I have attended a security conference recently. To my surprise, a great portion of accepted papers use some kind of Machine Learning techniques to achieve certain security targets. While I am NOT going to criticize any of the papers, this “Machine Learning” hotness did remind me the old days when I spent years on AI and Machine Learning when I was not this old. In this post, I am trying to explain something people should know before using this powerful tool. Please note that if you have a solid understanding and background of Machine Learning, just stop here and open your Spotify!
0. What is Machine Learning (ML)?
The basic idea of ML is to construct a model from data. This model reveals the inner pattern (or rules, knowledge) of the process (or procedure, behavior), which generates the data. Usually, there are 3 tasks in ML – classification, regression and clustering, which though differing from targets, are well connected. Early ML was originated from AI, which was focusing on Logic. Decision Trees (DT) and Artificial Neural Networks (ANN) are the famous examples in early ML. Modern ML enjoys the help of statistics, which are also called statistical learning. Support Vector Machine (SVM) and Probabilistic Graphical Model (PGM) are the typical examples. Deep Learning, which studies ANN on structure and Back Propagation (BP) into another level, becomes popular because of its usage in image recognition.
1. Distinguish between ML researches and ML applications
ML researches try to improve the existing ML algorithms (either from the computational requirement or parameter tuning or structure learning) and create new ML algorithms (HARD problems). Theoretical ones usually analyze the mathematical bounds or properties of these algorithms.
ML applications usually refer to applying certain ML algorithm to some data, with the hope of finding something interesting and useful. ML applications also involve parameter tuning once the model is determined.
2. Why ML works?
Whatever ML algorithm is applied, it needs data. There are 2 requirements for the data. First, the data should be independent and identically distributed (aka, i.i.d.). Second, the data set should be large enough. Imagine a case where we are sampling an analog signal. We should guarantee that the sampling frequency should be fixed without caring the previous sampled value. Also, we should be careful that we are not sampling the noise. Moreover, we know that our sampling frequency should be big enough if we wanna our digital signal getting enough close to the original analog one.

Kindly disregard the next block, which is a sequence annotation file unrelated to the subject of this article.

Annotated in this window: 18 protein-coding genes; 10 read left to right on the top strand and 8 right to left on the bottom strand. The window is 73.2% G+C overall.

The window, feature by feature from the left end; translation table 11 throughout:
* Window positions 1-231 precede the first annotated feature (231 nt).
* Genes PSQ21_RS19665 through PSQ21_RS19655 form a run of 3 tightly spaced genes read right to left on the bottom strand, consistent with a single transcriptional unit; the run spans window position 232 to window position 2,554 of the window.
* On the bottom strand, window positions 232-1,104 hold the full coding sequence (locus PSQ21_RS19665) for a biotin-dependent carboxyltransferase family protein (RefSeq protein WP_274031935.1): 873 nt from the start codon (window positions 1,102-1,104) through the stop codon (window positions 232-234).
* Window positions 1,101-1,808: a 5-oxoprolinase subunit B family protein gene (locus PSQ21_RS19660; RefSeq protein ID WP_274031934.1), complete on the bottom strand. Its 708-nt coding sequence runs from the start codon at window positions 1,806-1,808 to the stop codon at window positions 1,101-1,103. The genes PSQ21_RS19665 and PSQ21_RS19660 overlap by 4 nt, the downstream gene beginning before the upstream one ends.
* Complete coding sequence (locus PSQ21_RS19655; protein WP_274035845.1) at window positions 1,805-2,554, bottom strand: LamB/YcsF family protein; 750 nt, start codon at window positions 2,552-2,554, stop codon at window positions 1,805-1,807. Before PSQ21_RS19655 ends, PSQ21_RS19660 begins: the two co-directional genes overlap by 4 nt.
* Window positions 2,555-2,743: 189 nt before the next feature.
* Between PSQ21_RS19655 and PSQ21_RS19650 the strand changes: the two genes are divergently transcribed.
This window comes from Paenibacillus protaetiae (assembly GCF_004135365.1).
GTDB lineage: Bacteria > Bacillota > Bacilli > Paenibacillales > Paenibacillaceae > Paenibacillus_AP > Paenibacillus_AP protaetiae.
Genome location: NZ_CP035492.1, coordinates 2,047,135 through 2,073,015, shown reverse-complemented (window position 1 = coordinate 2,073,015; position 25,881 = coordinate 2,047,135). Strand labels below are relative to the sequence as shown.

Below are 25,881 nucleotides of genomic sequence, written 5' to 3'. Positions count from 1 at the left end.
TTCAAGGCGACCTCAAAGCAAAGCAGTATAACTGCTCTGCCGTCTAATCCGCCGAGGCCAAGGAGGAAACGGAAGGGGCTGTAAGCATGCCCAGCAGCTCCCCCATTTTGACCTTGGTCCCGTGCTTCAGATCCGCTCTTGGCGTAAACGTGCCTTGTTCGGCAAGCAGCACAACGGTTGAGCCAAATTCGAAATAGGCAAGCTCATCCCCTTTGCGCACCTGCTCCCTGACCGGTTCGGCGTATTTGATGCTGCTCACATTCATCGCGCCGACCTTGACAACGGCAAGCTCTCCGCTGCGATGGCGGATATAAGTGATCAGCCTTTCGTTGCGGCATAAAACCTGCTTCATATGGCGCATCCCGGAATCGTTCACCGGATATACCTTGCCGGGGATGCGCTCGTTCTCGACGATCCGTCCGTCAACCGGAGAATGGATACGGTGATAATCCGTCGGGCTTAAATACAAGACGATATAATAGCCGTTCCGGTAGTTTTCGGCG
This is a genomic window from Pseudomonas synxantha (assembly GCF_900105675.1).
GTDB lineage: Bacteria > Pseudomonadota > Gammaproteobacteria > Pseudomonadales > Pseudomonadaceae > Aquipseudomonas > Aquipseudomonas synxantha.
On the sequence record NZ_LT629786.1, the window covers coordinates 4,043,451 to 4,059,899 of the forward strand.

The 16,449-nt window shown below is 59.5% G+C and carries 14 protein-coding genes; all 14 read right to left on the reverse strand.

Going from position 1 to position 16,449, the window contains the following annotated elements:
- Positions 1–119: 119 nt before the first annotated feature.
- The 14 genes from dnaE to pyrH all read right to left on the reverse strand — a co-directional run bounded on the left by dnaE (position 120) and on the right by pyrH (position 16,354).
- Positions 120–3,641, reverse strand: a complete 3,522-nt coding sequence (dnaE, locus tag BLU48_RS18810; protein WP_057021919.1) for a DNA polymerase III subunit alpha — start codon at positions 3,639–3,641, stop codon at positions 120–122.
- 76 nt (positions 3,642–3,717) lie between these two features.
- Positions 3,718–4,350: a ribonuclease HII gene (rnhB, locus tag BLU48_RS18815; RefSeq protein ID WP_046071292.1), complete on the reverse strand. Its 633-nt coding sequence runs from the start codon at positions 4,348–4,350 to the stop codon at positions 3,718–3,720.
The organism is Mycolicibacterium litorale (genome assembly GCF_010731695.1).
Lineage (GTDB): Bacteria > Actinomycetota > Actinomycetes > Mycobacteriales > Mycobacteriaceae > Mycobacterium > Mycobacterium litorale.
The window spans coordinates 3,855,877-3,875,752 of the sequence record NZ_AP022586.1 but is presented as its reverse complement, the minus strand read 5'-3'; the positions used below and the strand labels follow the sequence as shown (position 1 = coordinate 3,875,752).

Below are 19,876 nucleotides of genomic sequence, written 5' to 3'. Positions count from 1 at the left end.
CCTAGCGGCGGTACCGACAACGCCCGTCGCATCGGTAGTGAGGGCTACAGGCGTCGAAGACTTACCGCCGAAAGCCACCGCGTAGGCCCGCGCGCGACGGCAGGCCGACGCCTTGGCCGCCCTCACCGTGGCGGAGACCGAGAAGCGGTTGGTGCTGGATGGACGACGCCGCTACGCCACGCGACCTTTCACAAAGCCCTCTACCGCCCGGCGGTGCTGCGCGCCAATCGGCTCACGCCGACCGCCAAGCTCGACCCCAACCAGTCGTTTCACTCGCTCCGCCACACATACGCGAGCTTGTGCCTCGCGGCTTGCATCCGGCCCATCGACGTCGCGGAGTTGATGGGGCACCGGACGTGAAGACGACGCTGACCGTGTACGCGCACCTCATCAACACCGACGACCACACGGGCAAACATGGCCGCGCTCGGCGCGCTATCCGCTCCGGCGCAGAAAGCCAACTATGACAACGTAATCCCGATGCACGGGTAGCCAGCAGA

3. Why ML not working?
When the data does not satisfy the previous requirements, ML could work or not, depending on how lucky you are on that day. But in most cases, we could have a good precision using the training data (we are really good at this!). However, when the system is plugged into the practical use, it suddenly does not work that well. This is and will always be the Achilles heel of ML – overfitting (or over-learning). Once it happens, it is telling the truth that either the data is NOT i.i.d. or NOT enough.
4. Which ML algorithm to use?
I do believe the truth that ML is actually Human Learning. When you are clear about your target (the ML task and things you wanna do), it is very possible that you have some feeling about what kind of data you need – feature selection! Once you are trying to collect different data (feature), you start to feel how these data could work together to generate the result. Then you start to apply certain ML algorithm which looks reasonable to your imagination of the whole process (behavior). If it works, then congratulates – your imagination fits the fact. If not, try to tune the parameter of this algorithm at first. If this does not work, try some other ML algorithms. There should exist an algorithm better than others and if the precision is still not acceptable, think about the data again – do they satisfy the 2 requirements?
Actually, most ML algorithms are designed without caring the data. This means, as long as you have got the “perfect” data, it does not THAT matter what algorithm you choose. It is the same as programming, where data structure determines the algorithm. In ML, data is the king. The reason to learn different kinds of ML algorithms/models is to understand the pattern (rules/knowledge) behind the process (behavior) you are trying to learn.
However, this does NOT mean that different ML algorithms would perform the same given the same data set. Eventually, different ML algorithms have different using cases. As long as the dimension of data (number of features) is not that large, we can always start with DT, which may be the oldest but useful one. SVM with the kernel methods are designed for the case where you do not have enough data and the correlation among different features are not linear. Both ANN and PGM has a network structure, which could be suitable for time-driven or event-driven system modeling.
Unfortunately, most people, including myself, would just try different ML algorithms using the same data set and pick up the one with the best precision. This assumption, that the precision is used to determine the quality of the ML system in general, was meaningful when the precision is under 80%. When there are 2 ML systems with precision 91% and 92%, the assumption is not valid anymore. As there is no metric (yet) for generality, the only way to tell which ML algorithm/model is better is to put the ML system BACK to system, run it for a while and compare the precision again.
5. A general procedure to conduct ML applications
Before everything starts, please think again about the target you wanna achieve. Specifically, please ask the following questions again. The only thing we do NOT need to consider here is performance!
What is the target?
Why do I need ML?
What kind of features do I need?
What kind of ML algorithm/model am I gonna use?